Sceptical analysts rain on UAE lenders' rally
International banks raise concern on share price resilience
Gregor Stuart Hunter
Could April be the cruellest month for banks? The UAE's lenders have rallied since the start of the month but some analysts are concerned that recent gains are overdone.
Emirates NBD is the biggest winner so far, having risen 9.67 per cent to Dh3.63 since the start of the month. National Bank of Abu Dhabi is up 8.83 per cent to Dh10.60, while Union National Bank has risen 6.16 per cent to Dh3.10 in the same period.
But investor disquiet is growing louder, with international banks raising concerns.
In a research note, analysts from Nomura wrote that despite low price-to-earnings ratios when compared with their peers in other markets, the UAE's banks were cheap for a reason.
"We advise investors to stay cautious on the UAE banking sector," they wrote. "The low valuations at which it trades … might look attractive and suggest a potential deep value story.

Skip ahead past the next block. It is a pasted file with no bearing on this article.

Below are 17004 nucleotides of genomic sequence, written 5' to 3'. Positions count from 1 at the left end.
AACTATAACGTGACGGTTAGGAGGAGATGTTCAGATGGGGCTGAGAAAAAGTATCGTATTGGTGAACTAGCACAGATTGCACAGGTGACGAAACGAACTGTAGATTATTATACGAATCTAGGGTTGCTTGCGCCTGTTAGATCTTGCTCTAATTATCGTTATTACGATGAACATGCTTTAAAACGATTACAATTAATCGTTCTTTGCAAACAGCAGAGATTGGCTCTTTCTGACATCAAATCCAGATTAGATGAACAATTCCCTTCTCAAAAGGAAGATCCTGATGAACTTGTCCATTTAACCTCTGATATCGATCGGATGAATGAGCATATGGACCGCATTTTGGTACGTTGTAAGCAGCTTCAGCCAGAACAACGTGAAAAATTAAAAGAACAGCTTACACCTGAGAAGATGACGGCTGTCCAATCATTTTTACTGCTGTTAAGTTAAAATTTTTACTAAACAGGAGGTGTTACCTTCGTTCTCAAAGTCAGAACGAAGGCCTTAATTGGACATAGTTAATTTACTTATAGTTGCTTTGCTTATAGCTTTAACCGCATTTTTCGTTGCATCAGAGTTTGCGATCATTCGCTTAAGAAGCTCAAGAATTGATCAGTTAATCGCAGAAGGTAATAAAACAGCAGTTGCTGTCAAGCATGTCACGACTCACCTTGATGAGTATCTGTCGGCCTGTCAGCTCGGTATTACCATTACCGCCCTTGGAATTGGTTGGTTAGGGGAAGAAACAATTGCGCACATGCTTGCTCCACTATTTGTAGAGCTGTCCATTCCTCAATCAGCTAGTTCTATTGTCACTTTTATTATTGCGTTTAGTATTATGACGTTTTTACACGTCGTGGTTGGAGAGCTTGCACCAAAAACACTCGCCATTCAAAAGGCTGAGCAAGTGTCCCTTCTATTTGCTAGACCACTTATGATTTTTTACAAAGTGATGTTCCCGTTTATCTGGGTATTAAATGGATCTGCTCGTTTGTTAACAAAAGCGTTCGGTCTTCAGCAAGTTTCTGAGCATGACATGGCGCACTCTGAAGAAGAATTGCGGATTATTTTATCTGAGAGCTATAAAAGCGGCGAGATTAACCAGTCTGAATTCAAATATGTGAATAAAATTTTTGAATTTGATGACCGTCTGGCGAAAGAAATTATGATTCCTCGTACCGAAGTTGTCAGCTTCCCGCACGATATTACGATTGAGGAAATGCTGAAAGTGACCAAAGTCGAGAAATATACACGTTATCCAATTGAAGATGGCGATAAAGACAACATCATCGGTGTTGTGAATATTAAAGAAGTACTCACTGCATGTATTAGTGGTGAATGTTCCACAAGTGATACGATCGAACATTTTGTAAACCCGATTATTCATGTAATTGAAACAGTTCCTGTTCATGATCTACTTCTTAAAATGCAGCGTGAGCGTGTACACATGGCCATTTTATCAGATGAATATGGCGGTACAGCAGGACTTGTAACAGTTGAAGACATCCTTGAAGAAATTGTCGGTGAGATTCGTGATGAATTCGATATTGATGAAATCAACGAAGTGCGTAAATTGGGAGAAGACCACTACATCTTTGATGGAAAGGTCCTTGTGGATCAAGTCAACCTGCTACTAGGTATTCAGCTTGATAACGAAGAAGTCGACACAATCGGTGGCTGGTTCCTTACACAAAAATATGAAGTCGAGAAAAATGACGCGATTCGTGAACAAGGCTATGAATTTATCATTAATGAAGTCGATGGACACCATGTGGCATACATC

"However, we struggle to find positive catalysts that could lead to a stock price re-rating. Furthermore, we believe consensus earnings growth estimates are too optimistic and are likely to adjust downwards."
Other analysts were sceptical that banks could sustain their rise.
"My sense is what we're seeing in UAE bank stock prices is expectation of normalising asset quality or core provisioning costs," said Murad Ansari, an analyst at EFG-Hermes.
While some analysts said impairments on bad loans had peaked, other difficulties remained.
"I'm not anticipating provisions to be as much as they were," said Talal Touqan, the head of equity research at AlRamz Securities. "The earnings will no longer be pressured."
But Mr Touqan said picking winners could prove more challenging. "Smaller banks are highly dependent on retail services and nowadays expansion is limited."
The result of increased regulation by the Central Bank, particularly on the size and fees of personal loans, and telemarketing, would have a large impact on banks with a heavier retail focus.
Published: April 11, 2011 04:00 AM